•If the foster lives within 50 miles of a scheduled CSAC adoption show, the foster is urged to take their foster dog to at least one adoption show every month, provided it is advisable the dog does not have medical or behavioral issues that would preclude attendance. If the foster is unable to attend, a volunteer may pick up and take the dog to the adoption show and thereafter return it to the foster.
•After you have a foster dog in your home, the Medical Coordinator will provide you with a copy of the dog’s medical records and rabies tag. The rabies tag should be kept on the foster dog’s collar along with a tag containing your name and address. If you plan to foster more than one dog, get a generic tag with your contact information so that it can be used for multiple dogs. The medical records and rabies tag should be provided to the adopter once the adoption is finalized.
•If your foster animal becomes ill or gets hurt, contact the Medical Coordinator immediately. CSAC covers routine medical expenses, but the Medical Coordinator must authorize treatments and medications for anything beyond the norm before they are administered. The Medical Coordinator must also approve the veterinarian caring for the animal. In emergency cases, when every moment could mean the difference between life and death, do not hesitate to take the animal to a vet immediately or to an emergency clinic if something happens after regular vet hours. Contact the Medical Coordinator as soon as possible, but do not wait to take care of the animal. We will work out emergency expenses. Know where your closest vet and emergency centers are located before you foster. Keep the numbers handy and accessible. The time to search is not when you are holding a sick or injured animal in your arms.
•Be careful what you tell potential adopters. Avoid giving advice and criticizing. Sing the praises of your foster dog instead of dwelling on the negatives. Also avoid answering questions with absolutes, and never answer questions you are not sure about. It is important that you not mislead inquirers as CSAC believes in full disclosure about dogs and any potential medical or behavioral issues. Ask for assistance when you don't know something. Tell inquirers you need to check and will get back to them as soon as possible. Always recommend that potential adopters do as much reading about animals and adoptions and about their breed, if applicable. Urge them to sign up for obedience training with a reputable trainer.
•Never turn over a foster to someone who claims it is his/her lost pet without irrefutable proof, and even then, the circumstances of the pet's loss must be carefully evaluated before any action is taken! This person could be mistaken, or he/she could be deliberately trying to mislead you. The animal could have been removed from his/her former home for all kinds of reasons. The claimant could well have mistreated the animal. Immediately report such claims to the Placement Coordinator, and we will investigate.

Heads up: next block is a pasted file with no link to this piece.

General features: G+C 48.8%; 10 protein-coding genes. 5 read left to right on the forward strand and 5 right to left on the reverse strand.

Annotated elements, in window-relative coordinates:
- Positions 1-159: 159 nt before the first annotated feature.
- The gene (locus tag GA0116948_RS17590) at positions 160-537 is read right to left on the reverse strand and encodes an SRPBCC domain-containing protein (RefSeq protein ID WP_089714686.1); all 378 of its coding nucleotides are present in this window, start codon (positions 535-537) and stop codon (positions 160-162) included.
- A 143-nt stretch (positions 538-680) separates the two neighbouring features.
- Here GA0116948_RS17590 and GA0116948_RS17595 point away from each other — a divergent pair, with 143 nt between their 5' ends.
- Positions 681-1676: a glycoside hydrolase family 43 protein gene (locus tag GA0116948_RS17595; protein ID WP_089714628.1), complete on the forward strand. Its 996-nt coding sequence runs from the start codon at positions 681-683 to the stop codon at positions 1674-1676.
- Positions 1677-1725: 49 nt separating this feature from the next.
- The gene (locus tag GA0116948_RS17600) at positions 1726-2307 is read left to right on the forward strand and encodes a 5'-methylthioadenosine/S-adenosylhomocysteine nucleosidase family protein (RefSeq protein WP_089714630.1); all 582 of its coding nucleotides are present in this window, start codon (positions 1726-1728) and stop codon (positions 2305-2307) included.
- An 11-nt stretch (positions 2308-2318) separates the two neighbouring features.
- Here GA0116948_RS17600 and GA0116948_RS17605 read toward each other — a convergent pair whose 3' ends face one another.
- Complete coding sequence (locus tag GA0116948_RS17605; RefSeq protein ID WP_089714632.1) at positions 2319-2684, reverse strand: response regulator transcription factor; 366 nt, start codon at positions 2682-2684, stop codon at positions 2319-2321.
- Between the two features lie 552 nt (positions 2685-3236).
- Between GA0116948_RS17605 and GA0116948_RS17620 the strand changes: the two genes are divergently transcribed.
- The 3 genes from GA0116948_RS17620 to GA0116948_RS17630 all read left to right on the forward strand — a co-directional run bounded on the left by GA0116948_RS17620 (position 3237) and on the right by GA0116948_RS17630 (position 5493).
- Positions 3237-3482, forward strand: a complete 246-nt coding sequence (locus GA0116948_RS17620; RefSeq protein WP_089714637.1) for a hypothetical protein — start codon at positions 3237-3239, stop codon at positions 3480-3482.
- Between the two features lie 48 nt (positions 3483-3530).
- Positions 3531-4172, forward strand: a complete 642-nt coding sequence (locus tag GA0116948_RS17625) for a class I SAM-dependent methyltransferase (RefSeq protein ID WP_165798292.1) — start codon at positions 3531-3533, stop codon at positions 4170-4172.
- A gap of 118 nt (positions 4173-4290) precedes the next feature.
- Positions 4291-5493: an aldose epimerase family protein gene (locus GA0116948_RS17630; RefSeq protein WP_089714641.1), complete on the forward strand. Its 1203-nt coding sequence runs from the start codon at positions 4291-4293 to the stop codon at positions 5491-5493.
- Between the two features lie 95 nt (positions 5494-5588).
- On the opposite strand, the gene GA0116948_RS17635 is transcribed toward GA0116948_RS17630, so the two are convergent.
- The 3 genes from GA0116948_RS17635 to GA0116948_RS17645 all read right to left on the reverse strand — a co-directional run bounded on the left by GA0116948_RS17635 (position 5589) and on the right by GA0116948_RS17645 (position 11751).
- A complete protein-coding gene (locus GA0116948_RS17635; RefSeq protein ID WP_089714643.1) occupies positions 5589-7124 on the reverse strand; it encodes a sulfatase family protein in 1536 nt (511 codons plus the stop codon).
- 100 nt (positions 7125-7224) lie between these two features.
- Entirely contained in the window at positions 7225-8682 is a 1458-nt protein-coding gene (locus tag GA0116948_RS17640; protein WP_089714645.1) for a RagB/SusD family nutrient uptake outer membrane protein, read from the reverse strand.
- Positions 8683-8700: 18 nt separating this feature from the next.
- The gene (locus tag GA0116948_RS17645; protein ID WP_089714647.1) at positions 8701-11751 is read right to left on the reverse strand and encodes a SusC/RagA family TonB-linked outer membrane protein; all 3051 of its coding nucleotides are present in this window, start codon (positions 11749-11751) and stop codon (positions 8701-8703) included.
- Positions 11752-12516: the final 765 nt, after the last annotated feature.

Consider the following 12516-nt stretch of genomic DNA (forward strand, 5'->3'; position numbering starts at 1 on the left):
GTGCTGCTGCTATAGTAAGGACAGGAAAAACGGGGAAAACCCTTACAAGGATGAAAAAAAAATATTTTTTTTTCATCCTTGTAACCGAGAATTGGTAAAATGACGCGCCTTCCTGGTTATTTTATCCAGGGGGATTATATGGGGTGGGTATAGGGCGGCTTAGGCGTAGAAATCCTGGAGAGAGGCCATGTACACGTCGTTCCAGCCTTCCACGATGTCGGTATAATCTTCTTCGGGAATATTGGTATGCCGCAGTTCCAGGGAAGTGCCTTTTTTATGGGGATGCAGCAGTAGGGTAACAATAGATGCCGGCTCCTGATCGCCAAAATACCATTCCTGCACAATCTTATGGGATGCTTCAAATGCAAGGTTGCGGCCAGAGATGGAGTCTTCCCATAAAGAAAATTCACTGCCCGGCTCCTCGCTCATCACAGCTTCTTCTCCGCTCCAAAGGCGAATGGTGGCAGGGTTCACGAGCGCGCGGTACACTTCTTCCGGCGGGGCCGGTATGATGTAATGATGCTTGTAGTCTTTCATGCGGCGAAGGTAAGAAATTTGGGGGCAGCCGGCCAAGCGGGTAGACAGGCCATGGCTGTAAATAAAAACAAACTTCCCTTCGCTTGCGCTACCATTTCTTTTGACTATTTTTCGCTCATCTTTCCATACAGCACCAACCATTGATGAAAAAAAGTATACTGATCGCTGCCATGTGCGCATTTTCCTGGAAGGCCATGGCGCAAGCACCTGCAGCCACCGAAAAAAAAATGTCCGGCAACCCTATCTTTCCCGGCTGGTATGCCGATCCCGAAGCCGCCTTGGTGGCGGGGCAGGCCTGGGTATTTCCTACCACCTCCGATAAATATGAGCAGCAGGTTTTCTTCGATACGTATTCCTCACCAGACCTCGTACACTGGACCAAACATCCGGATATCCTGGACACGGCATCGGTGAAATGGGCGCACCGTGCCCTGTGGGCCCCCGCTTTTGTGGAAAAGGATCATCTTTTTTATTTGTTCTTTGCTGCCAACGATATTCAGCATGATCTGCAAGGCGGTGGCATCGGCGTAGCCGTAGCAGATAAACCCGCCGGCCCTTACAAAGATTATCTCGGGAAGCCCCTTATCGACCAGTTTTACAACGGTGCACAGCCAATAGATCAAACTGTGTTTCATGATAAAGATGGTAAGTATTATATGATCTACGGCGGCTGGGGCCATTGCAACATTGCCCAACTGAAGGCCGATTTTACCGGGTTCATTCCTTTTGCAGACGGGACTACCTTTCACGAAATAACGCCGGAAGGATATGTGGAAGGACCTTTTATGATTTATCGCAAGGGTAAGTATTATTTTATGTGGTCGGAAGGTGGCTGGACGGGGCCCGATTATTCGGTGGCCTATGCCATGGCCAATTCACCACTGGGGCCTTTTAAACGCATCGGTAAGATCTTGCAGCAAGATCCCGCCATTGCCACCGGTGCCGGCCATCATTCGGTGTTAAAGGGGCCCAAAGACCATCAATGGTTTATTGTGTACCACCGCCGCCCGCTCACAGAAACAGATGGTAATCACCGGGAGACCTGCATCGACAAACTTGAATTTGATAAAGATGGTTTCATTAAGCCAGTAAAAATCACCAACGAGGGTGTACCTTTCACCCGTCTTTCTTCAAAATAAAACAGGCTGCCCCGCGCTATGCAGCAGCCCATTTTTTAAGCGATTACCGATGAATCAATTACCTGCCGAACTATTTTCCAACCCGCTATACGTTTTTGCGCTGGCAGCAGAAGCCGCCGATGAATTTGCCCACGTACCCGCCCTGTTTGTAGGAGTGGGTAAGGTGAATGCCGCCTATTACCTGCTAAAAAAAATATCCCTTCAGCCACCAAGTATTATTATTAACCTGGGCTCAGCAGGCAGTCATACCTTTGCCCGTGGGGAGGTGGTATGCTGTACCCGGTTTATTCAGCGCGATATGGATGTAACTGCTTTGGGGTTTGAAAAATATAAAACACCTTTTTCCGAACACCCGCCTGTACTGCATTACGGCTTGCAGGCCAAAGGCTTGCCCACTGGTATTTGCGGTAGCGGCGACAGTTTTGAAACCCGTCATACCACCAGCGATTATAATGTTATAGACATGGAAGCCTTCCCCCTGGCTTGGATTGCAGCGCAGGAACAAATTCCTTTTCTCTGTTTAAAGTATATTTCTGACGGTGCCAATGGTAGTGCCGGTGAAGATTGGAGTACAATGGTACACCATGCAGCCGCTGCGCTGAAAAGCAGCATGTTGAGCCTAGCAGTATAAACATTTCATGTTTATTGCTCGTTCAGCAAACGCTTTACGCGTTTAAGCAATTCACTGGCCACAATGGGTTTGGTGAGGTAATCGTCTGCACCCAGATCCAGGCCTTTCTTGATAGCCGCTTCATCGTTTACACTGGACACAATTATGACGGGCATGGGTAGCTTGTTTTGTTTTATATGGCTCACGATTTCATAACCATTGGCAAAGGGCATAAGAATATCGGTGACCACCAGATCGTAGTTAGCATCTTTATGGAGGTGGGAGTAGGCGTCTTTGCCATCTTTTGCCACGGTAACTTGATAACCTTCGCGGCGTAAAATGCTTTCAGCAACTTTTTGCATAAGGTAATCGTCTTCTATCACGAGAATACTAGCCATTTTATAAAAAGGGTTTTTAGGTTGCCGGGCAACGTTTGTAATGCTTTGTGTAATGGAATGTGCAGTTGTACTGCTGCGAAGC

•If you find prospective adopters for your foster on your own, please make them aware of the application process, as well as the CSAC requirements and adoption fee. CSAC screens applicants very carefully. It is important that you do not promise your foster dog to anyone without going through the required checks and have approval from the Adoption Coordinator. First, a written adoption application must be submitted and evaluated. A veterinary check is made for all animals the prospective adopter owns or has owned. If the applicant rents, authorization must also be received from the landlord to confirm that pets are permitted. If the application and vet/landlord checks are good, a home visit is scheduled. If the adoption is approved, a contract must be signed and an adoption fee is paid by the adopters. The fee is $400 for puppies 1 year and under, $300 for dogs from ages 2 to 7, $250 for dogs 8 years and older.
•If you have any hesitations, peculiar feelings or "bad vibes" about the adoption or any of the people involved in the adoption of your foster dog or dogs, like the family seems great, except for the angry look on the father's face, do not allow the adoption to go forward! Say that the final decision is not yours to make, and a CSAC representative will get back to them as soon as possible. You do not have to take the heat for your instincts, but it is best to go with them. Try to determine what is giving you pause or making you wary, and take note of it.
•Be very familiar with the regulations and policies of CSAC. Most of all, remember that no one can be approved until their application is deemed acceptable, the vet check is satisfactory, and a home visit is completed, in that order. If the adopters are approved, the adoption contract must be signed by all the adopter(s) and a CSAC representative, with all information carefully filled out and checked by you. If any there are particular issues to be disclosed about the animal, like health or temperament concerns, or specific vetting arrangements agreed to take place after the adoption, an Addendum signed by all parties involved must accompany the Adoption Contract. The Placement Coordinator will let you know if an Addendum is required for your foster dog. Adopters must pay the non-refundable fee in cash or money order to CSAC either before taking possession or upon taking possession of the animal. Do not turn any animal over without the signed paperwork and appropriate fee in hand.
•If your foster dog remains with you for one year, you may adopt the dog at a discounted adoption fee to be determined by the Board of Directors. You do not need to adopt your foster after one year, but must continue to provide updated photos and bio information on a regular basis to show good faith efforts to have your foster adopted.
•Questions, concerns, comments, and/or ideas should be directed the Placement Coordinator - email@example.com.